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Labour is in danger of losing Momentum in local polls

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Commentary on Jeremy Corbyn’s impact on the forthcoming elections

“We have become a government-in-waiting,” declared Jeremy Corbyn in his Labour conference speech last year. “Our message to the country could not be clearer – Labour is ready.”

Seven months on, it is far from clear that the country is ready for Corbyn’s Labour. And, as many of the party’s local government figures will privately admit, it is far from clear that enough of the local electorate is ready for Labour.

The council elections take place two weeks tomorrow, 11 months on from Theresa May’s personally humiliating general election campaign.

It has been a tortuous year for the prime minister. Revelation of the callous handling of the deportation of Windrush migrants is just the latest mishap to befall her administration after she lost her majority. As LGC has frequently pointed out, the government’s preoccupation with Brexit has meant too little ministerial energy has been devoted to rejuvenating austerity-battered local public services; there is no sense of a clear plan for reviving Britain.

In a distinctly non-localist tweet Mr Corbyn yesterday urged the electorate to “send the Tory Government a message at the local elections”. However, it could be that the electorate is equally willing to send Mr Corbyn a message after weeks of turmoil in his party.

Labour’s antisemitism rows simply will not go away; Mr Corbyn and many of his supporters have seemed to stoke the flames at every opportunity. Meanwhile, the Labour leader has hardly been the model of a resolute determined premier in his responses to Salisbury and Syria.

At least up until the Tories’ self-inflicted Windrush deportations scandal, Labour has not made the political running. There is a sense that – without seeking to use a pun – the momentum is slipping away from Labour.

As Times journalist Matt Chorley says in his Red Box briefing today: “Over time you accumulate bad news, and Corbyn is looking to increase his baggage allowance. Getting an angry base to turn up the volume is not the same as widening the support needed to win an election. Sitting back and waiting for the Tories to fail – as they often look like they might – is not a plan. They might not fail, and what then?”

It is the misfortune of local leaders that all too often, whatever their merits, it is national issues that impact most on local polls. A weak national leader hinders them. To use one example, Barnet LBC has a Conservative majority of one, making it just about Labour’s easiest victory target. However, it so happens that Barnet has proportionately the highest Jewish population in the country. The antisemitism row has shot Barnet’s local Labour group in the foot.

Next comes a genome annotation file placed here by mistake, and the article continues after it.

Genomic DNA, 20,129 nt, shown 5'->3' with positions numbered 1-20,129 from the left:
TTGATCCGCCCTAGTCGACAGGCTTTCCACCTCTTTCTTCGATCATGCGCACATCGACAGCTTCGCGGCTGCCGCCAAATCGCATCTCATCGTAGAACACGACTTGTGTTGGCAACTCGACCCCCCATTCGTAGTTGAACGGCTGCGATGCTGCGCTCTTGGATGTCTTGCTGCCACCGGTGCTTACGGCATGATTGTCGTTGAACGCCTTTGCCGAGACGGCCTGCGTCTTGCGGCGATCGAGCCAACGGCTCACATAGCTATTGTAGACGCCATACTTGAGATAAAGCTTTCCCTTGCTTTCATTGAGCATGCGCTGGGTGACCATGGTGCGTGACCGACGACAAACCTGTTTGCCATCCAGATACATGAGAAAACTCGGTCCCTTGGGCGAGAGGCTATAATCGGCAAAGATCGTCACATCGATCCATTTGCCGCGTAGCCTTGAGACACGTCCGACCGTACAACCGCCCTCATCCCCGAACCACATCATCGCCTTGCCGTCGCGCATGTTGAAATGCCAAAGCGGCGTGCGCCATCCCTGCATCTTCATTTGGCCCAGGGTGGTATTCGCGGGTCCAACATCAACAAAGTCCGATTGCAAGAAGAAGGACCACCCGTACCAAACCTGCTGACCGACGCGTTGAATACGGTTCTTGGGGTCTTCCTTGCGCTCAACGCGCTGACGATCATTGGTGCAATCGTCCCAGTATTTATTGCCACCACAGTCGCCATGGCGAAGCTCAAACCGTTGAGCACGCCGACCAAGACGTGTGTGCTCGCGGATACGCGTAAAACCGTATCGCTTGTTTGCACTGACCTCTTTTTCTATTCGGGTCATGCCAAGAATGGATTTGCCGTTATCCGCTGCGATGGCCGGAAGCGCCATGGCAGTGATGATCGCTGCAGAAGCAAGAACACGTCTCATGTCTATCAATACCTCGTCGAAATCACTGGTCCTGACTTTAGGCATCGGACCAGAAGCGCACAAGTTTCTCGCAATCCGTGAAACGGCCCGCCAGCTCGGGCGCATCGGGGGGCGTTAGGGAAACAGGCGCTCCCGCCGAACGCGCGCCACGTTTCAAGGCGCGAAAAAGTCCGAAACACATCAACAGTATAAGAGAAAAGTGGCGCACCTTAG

In their local elections analysis for LGC, published just two weeks ago, professors Colin Rallings and Michael Thrasher suggested Labour “could be on course to make about 200 gains (the majority of them in London)”. This now looks somewhat optimistic for Mr Corbyn’s party.

And if – as many believe – Corby-mania swept Labour to, er, second place in last year’s general election, it is not necessarily the case that this will be as prevalent in the local polls. A recent Electoral Commission analysis of elections held last year found “strong evidence of a continuing lack of engagement, particularly among young people, with the local elections”. Nearly half of 18-34-year-olds said they lacked sufficient information to make an informed choice on who to vote for. It should be noted that Labour did far worse in last year’s local elections than it did in the general election just weeks later.

Mr Corbyn has had a testy relationship with many Labour councillors. All too often it seems the national leadership is at conflict with its council leaders who know that it is only through pragmatism they can exert influence. Labour’s national executive committee intervened in Haringey LBC to undermine leader Claire Kober’s planned use of a joint venture to spearhead regeneration in a blatant breach of local autonomy. This was followed by its attempts – later dropped – to force the moderate Dan Jarvis to relinquish his Westminster seat in order to contest the mayoralty of South Yorkshire CA. Dare we say it, there would have been no attempt to create this rule were Mr Jarvis of a similar political bent to his national party leader. The regular pattern of British politics is for oppositions to support devolution, only to be reluctant to cede power when they finally win it. Under Mr Corbyn, Labour has immediately adopted a distinctly centralist mindset.

Even should we get the Corbynista dream – a Momentum council, as may well be the case in at least Haringey LBC – the bask of glory will be short-lived. As Tony Travers wrote for LGC yesterday, a Momentum administration would be as constrained as any other type of council by the regulatory, legal and financial chains forced on local government.

As Professor Travers put it: “The bleak reality of contemporary local government finance begs the question of whether there is a Momentum way of closing libraries and children’s centres?”

Mr Corbyn has talked up expectations but this year’s polls could well quell his momentum. Labour MPs are already furious at his handling of antisemitism and he may find he has more local enemies at the end of the local elections campaign.

Nick Golding, editor, LGC

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